I love summertime. I love camping and music festivals and warm nights.
Sometimes the hue of joy is slightly tainted by the sound of bickering children and my soul being sucked from my body as I look around the endless laundry pile and CONSTANT FUCKING MESS-MAKING, but the truth is we also have a pretty good time these couple months, and I have photographic evidence. Thankfully the photos are done in Instagram, where all the things look cooler, and the bickering disappears into filtered perfection.
Still, we’ve been up to some fun.
There was a camping trip to the Yuba River in the Sierras (that was the vomit trip) and one this past weekend, up north to one of the most sacred places in the world (to me, at least): Mendocino.
The best thing to happen on the trip to Mendocino was that my Ava, eleven years old, turned back into an eight-year-old for a day. She played in the creek by the campsite, built a complex fairy house for hours, proudly showing me the couch and table and walls. She spent a good nine hours over the weekend rigging up a chipmunk trap, and waiting for the damn thing to come. A couple times, it did come, but the trap didn’t work quite right. She kept trying.
I watched her like she was the best movie in the world, but one that only plays once. So remember every scene.
I have the best friends in the world.
I have friends who tell me the truth.
I have friends without kids (“childless?”) who guide me with mine, laugh and fill me up and keep my family moving along.
I have friends with kids that I love like my nieces and nephews, who I want to watch grow over years and years so we can remember trips like this one, when they were just toddlers.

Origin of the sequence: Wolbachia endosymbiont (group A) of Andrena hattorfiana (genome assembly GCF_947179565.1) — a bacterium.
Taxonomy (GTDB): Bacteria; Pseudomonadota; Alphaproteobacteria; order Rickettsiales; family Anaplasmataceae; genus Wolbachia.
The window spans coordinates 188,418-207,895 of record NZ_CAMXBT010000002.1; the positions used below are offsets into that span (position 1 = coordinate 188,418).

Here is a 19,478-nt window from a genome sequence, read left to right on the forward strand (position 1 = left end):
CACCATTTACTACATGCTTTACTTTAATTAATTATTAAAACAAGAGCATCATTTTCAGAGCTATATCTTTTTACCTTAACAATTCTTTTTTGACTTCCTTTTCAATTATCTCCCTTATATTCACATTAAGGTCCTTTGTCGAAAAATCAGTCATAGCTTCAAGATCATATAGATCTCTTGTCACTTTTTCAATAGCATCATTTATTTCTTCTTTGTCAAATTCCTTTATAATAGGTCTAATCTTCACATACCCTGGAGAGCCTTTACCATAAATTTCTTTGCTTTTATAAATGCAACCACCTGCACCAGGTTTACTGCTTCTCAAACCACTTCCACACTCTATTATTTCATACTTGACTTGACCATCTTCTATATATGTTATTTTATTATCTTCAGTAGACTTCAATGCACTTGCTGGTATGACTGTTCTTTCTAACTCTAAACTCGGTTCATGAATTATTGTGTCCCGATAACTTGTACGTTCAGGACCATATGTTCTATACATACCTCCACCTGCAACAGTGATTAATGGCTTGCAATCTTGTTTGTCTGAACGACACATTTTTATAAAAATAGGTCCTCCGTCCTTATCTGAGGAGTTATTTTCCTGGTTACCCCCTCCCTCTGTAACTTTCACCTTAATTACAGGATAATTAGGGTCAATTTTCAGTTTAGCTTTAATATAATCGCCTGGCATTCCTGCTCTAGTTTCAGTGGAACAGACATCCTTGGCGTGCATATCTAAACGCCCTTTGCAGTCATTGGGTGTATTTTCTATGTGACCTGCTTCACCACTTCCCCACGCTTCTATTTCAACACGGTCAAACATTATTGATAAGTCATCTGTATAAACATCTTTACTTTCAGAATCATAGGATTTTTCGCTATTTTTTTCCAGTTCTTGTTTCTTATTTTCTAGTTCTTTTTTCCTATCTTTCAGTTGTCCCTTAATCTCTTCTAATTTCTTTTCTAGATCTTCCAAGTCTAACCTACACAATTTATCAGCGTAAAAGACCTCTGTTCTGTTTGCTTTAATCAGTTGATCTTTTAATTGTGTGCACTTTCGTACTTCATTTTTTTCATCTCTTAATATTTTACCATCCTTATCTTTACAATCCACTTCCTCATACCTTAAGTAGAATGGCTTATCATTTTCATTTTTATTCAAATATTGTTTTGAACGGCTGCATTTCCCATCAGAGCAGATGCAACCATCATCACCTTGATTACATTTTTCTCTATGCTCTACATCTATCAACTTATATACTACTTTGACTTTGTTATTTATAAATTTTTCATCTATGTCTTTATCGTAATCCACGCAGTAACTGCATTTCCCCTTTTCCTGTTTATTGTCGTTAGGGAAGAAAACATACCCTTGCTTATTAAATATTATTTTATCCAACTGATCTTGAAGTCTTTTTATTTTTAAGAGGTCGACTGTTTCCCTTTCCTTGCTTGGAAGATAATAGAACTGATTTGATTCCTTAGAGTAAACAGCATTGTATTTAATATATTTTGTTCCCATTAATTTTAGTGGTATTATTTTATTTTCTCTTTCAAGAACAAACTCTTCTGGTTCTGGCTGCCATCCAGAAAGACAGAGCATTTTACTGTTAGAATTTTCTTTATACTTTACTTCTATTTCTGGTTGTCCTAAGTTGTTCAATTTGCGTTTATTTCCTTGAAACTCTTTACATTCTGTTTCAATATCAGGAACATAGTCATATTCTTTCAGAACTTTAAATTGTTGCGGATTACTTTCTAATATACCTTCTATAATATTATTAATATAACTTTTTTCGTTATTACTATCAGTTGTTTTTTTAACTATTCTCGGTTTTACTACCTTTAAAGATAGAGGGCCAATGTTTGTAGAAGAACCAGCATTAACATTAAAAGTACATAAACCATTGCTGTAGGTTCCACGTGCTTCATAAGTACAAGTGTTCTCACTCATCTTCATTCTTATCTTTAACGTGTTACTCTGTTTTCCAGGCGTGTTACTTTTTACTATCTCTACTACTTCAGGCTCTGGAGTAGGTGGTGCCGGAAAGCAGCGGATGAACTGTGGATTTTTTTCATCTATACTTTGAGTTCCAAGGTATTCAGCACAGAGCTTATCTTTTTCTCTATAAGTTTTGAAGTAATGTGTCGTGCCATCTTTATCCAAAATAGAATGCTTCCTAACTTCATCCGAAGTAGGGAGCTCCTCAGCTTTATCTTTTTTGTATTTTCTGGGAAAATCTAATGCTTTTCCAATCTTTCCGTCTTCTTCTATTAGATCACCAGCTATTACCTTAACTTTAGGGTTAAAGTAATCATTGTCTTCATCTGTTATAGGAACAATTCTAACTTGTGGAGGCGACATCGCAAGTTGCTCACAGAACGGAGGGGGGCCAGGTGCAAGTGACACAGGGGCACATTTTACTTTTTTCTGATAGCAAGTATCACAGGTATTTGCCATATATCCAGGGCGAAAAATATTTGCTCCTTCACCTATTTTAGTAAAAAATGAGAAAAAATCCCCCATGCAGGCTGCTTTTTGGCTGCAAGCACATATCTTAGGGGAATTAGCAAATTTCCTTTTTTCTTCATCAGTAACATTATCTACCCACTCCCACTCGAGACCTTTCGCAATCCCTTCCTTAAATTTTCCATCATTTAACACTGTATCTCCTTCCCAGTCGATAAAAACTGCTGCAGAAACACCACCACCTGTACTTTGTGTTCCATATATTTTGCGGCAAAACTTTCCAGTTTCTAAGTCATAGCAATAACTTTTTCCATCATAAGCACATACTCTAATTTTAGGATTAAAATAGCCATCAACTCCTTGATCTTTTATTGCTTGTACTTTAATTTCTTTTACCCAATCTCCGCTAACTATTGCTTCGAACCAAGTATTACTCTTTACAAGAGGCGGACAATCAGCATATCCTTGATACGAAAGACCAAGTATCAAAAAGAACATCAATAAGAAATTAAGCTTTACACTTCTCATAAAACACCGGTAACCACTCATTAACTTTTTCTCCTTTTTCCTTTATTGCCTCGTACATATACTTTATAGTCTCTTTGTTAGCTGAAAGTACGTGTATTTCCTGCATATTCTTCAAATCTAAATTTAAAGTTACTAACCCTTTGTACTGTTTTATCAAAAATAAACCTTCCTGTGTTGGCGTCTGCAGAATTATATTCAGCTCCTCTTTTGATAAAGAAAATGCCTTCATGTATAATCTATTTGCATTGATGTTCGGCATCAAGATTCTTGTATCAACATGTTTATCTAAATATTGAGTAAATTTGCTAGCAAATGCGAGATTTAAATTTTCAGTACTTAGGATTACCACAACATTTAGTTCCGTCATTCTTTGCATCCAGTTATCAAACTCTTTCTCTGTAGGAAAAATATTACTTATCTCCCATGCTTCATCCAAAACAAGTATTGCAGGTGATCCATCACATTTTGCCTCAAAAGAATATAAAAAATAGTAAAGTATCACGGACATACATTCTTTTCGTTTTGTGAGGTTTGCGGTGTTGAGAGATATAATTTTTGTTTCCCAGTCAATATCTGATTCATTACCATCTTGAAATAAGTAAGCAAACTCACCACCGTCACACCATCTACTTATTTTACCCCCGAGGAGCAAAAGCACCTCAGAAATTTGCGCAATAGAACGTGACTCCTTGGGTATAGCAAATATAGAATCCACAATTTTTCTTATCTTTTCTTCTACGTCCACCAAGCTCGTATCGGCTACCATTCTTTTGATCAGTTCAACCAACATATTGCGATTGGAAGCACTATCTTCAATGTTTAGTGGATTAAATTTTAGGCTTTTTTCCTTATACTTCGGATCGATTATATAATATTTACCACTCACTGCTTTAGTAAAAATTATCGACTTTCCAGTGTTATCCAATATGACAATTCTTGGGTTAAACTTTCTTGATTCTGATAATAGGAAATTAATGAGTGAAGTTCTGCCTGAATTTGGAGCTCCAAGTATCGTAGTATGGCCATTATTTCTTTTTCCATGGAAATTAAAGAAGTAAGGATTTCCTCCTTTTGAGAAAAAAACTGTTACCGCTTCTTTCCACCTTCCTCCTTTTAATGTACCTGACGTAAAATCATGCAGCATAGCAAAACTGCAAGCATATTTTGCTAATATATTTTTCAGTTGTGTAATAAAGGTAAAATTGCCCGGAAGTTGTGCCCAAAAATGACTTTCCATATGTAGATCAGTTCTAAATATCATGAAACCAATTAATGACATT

I’m so grateful for my people. It isn’t lost on me what it means to have love and friendship in your life like we’ve somehow found…
And there was our favorite bluegrass festival on Father’s Day, at the Nevada County fairgrounds in the Sierra foothills. There were banjos and fiddles and dobros among the soaring pines and sunshine, and my little Georgia ran around in tie-dyed pants, barefoot, shirtless, dirty, in heaven.
She danced like there was no tomorrow. Ms. Joplin would have been proud.
My boy got his daddy a harmonica for Father’s Day and then the daddy said “give me a kiss” and I caught it in a photo and felt my heart explode.
Then I felt really guilty for flipping out at that daddy for forgetting a blanket. Damn, I am an insane person sometimes, you know, blowing it at precisely the wrong time, when family moments are supposed to be good and wholesome and pure…or have the potential at least…
But then there’s me, the imperfect mama who loses it for no reason, irrationally, maybe just one too many nights of not-enough-sleep, or one too many thoughts on the mind, not taking care of herself.
I realized that day that if I don’t take care of my own basic needs (health, nourishment, sleep, stress reduction) I have nothing to give my family. I guess I never understood that not taking care of myself is a really SELFISH act: I don’t feel like doing it and therefore you must suffer. You, my family. I’m impatient and irritable and you get to deal with it.
I’m going to try to turn that around this summer, when the camping trips and festivals are poppin’, and the living’s easy. Or it would be, if I’d just lighten the hell up a little more often.
We’re going to Lake Tahoe later this week, and then there’s the 4th of July, then camping again. This is good shit, people.
And I’m trying, you know, to hold all this as it is, to see through the clouds of my own exhaustion the beauty of these days, or the outline of them at least, cause that alone is sufficient to take my breath away,
particularly when there’s bluegrass involved…
let’s make it easy.